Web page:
This is a report from the great Spencer. Out and out persecution of monks has happened in Syria. Dear God, please watch over our brothers and sisters in the Middle East. The article is also here.
Tuesday, 28 February 2012
Continuing the series on perfection, I have switched temporarily from Garrigou-Lagrange to the Interior Castle of St. Teresa of Avila. In this book, St. Teresa refers to the enlargement of the heart. Quoting Prime, Teresa writes, “Cum dilatasti cor meum. When thou shalt englarge my heart”, from Psalm 119. She notes that it is not in consolations, or the “spiritual sweetness” that the heart if made larger, more capable of Love. She is writing about the characteristics of the Fourth Mansion, a state commonly attained by serious Catholics. This is the stage of pursuing one's heart's desire, not through thinking, but through loving. Teresa writes a curious sentence: “So then do whatever most en-flames your heart to love.” Those who have reflected and learned some ways of meditative prayer, and even contemplation may find this an odd statement. Teresa is encouraging the enlargement of the heart through and in Love, the pursuit of Love. She is very keen to point out that most people might not even know what Love is, and I capitalize Love, as to me, it is a Person and not a feeling. Teresa states that joy does not start in the heart, but in the will, in the desire to please God and not to offend Him. Like a good bride who defers to her husband, Teresa knows that Love is in the Will, and not in some pursuit of feelings or consolations. That the will is connected to the dilation or enlargement of the heart is a mysterious movement of the Holy Spirit, bringing the person to an awareness that the life of God springs up spontaneously, not through effort, but through Love.
And, what is it that attracts Love to the heart through the will? Humility. Teresa makes it very clear that only the humble come to this well of interior life springing up and nourishing the soul. Only those who Love Love without self-interest, without expectation, experience humility. It is as if one must see one's self as the only person on the street, in a shop, going up the stairs in a flat, loving God just for the sake of loving Him and for no other reason.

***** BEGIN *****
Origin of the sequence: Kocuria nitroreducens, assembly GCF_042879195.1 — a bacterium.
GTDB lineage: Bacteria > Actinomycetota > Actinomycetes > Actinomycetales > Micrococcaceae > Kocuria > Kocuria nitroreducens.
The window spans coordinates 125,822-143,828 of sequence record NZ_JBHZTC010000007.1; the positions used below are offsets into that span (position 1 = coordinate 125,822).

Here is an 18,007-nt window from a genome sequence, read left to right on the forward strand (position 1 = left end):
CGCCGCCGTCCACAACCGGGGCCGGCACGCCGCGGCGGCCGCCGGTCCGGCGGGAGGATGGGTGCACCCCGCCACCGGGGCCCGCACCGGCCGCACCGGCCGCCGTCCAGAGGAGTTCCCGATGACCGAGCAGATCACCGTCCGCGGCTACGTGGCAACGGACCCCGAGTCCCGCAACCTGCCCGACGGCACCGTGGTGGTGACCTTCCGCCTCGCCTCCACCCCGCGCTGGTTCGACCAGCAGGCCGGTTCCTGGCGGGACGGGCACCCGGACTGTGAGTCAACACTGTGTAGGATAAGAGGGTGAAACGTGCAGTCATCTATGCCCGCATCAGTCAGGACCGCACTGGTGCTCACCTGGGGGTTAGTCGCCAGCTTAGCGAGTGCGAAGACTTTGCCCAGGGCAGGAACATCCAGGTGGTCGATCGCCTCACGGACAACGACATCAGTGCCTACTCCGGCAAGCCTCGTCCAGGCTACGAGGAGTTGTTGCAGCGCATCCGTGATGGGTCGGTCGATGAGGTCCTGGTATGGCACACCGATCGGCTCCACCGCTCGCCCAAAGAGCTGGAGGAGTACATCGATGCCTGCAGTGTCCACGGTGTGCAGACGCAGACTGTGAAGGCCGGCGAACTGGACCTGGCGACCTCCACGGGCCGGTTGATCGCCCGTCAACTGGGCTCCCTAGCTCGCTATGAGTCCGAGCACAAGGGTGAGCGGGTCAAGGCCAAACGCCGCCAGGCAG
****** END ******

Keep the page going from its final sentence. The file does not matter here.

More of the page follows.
Sometimes, I play a little game of Love. When I am in a small, ordinary place, like walking to the shops, or sitting on the bus, I think, “God, there is one small person in …..who is loving You.”
For awhile, I lived on top of a high set of flats, with no elevator. I had to walk up many flights of stairs, and if I had bags of groceries, it was hard. I would stop at the top of each flight and say, “Jesus, there is one person climbing the stairs, in …..who is loving You. There is one person at 2:00 in the afternoon, who is thinking only of You.” Joy flows from these little acts of the Will, the joy which Teresa states comes not from the heart, but from the depths of one's being.
Little things lead to Love and if one is humble and realizes that one only has little things to offer, joy follows. Humility, taking the small and offering to God, is also the Little Way of St. Theresa, the Little Flower, and here, the two Teresas overlap. The third step in this way of Love is to desire suffering. This separates us from the pagans, who at all costs, want to avoid suffering. If one truly loves someone, does not one want to share in the suffering of that person in order to relieve the loneliness and isolation, which suffering causes? The Little Flower wrote of the “unfelt joy”. This is the joy which does not console. It is a type of infused knowledge that one is suffering in and with Christ, without the consolations. Again, this wells up from an interior life of grace, freely given, but available to all, not some.
The last point in these steps to real enlargement of the heart is detachment, totally, from all things and all people and even, all places. Teresa writes that self-denial must be real. It cannot be a pretence. We must even be willing not to receive grace, if that is God's desire. To be holy only in so far as He has decided that for us. We need to be completely detached even from holiness.